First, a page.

Chomsky for journalists; marking a different 20th anniversary

FleetStreetBlues post with Belle de Jour’s quote referencing the manufacture of consent reminded me to do this post. Noam Chomsky’s recent visit to the UK was immensely popular: the LSE website was inaccessible within minutes of the tickets going on sale; at SOAS a line of last-minute hopefuls snaked down the corridor outside the lecture hall and in Belfast, students reportedly waited for three hours to get in.

Did it get much media coverage? Did it heck. Bits and pieces, including some stuff in the Irish press and this and this on the Guardian but nothing to reflect the widespread interest his visit had stimulated. There had been some vehement resistance to his talks (over the Bosnia controversy) and Observer journalist Ed Vulliamy, strongly opposed his talk in an open letter to Amnesty International, but – as far as I can see – this didn’t get any mainstream coverage either. For Vulliamy support see this post; for a strong rebuttal see this CounterPunch piece.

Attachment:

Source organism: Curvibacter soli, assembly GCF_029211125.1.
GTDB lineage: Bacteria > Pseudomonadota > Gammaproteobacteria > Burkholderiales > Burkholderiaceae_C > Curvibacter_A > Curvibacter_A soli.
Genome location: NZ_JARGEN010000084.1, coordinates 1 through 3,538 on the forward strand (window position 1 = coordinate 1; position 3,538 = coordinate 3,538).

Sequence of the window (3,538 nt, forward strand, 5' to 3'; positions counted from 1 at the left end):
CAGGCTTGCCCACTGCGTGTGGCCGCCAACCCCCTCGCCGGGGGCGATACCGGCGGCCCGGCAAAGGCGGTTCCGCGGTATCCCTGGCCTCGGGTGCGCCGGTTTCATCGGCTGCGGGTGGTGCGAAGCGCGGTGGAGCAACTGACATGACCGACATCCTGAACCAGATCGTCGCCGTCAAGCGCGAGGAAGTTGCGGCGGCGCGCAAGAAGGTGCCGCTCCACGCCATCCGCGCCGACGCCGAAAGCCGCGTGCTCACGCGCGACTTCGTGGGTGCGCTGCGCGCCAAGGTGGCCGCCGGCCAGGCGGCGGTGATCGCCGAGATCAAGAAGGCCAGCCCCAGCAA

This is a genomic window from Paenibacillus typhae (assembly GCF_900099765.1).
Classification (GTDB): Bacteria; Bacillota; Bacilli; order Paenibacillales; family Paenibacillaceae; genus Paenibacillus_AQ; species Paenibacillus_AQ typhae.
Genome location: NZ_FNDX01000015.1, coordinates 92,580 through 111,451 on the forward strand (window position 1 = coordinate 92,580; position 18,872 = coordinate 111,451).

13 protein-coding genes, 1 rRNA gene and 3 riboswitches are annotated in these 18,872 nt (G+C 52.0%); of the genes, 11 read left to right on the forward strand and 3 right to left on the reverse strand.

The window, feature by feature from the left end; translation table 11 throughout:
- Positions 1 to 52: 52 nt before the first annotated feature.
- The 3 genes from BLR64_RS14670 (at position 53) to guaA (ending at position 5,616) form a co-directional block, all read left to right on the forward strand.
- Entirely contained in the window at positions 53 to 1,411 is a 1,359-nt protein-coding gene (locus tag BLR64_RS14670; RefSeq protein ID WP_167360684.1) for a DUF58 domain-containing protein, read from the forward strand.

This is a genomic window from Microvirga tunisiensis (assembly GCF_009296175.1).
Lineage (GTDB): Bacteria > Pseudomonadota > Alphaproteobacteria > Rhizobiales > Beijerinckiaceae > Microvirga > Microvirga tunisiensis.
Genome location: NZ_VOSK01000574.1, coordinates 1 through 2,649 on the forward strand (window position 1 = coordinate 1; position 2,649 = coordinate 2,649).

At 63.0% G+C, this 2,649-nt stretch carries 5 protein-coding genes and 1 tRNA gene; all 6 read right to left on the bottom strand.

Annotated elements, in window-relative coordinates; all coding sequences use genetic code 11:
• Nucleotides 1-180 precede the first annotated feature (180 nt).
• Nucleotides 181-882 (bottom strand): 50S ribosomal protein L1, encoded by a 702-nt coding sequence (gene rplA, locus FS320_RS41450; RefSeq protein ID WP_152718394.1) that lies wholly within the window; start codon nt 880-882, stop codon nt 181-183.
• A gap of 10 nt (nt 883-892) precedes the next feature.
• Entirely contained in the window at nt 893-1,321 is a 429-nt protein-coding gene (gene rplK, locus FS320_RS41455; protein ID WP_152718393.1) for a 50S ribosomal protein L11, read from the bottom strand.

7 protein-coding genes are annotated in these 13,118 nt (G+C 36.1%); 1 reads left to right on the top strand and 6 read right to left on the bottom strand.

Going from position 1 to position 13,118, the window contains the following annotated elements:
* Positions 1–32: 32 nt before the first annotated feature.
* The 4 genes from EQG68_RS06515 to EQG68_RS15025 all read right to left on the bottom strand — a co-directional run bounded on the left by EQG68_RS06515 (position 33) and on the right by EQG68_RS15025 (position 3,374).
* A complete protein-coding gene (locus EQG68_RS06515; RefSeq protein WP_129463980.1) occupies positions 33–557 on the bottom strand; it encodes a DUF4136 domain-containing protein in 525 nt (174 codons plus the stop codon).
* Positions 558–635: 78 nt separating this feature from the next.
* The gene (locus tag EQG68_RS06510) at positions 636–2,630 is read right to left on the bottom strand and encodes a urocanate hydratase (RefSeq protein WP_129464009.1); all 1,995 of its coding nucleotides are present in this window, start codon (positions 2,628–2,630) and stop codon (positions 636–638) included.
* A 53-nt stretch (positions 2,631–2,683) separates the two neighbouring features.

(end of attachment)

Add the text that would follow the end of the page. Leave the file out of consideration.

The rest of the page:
I wrote up his comments about media and an ‘organised public’ for Journalism.co.uk, but there’s one other point I’d like to flag up. It’s an issue he also mentioned in Belfast:

From the Belfast Telegraph:

“Prof Chomsky also revisited another of his oldest themes, which, put at its most basic level, is that history is written by the winners. While acknowledging that the collapse of the Berlin Wall 20 years ago this week was significant, Prof Chomsky challenged his audience to also mark the 20th anniversary next week of the massacre of six Jesuit priests, their co-worker and her teenage daughter in El Salvador. Those killings, which Prof Chomsky believes to have been largely forgotten, marked the end of a revolutionary phase in the Catholic Church’s history.”

Watch him at SOAS at this link and find more information about the massacres at these links:

El Salvador last week honoured the six Jesuit priests with the National Order of Jose Matias Delgado awards.

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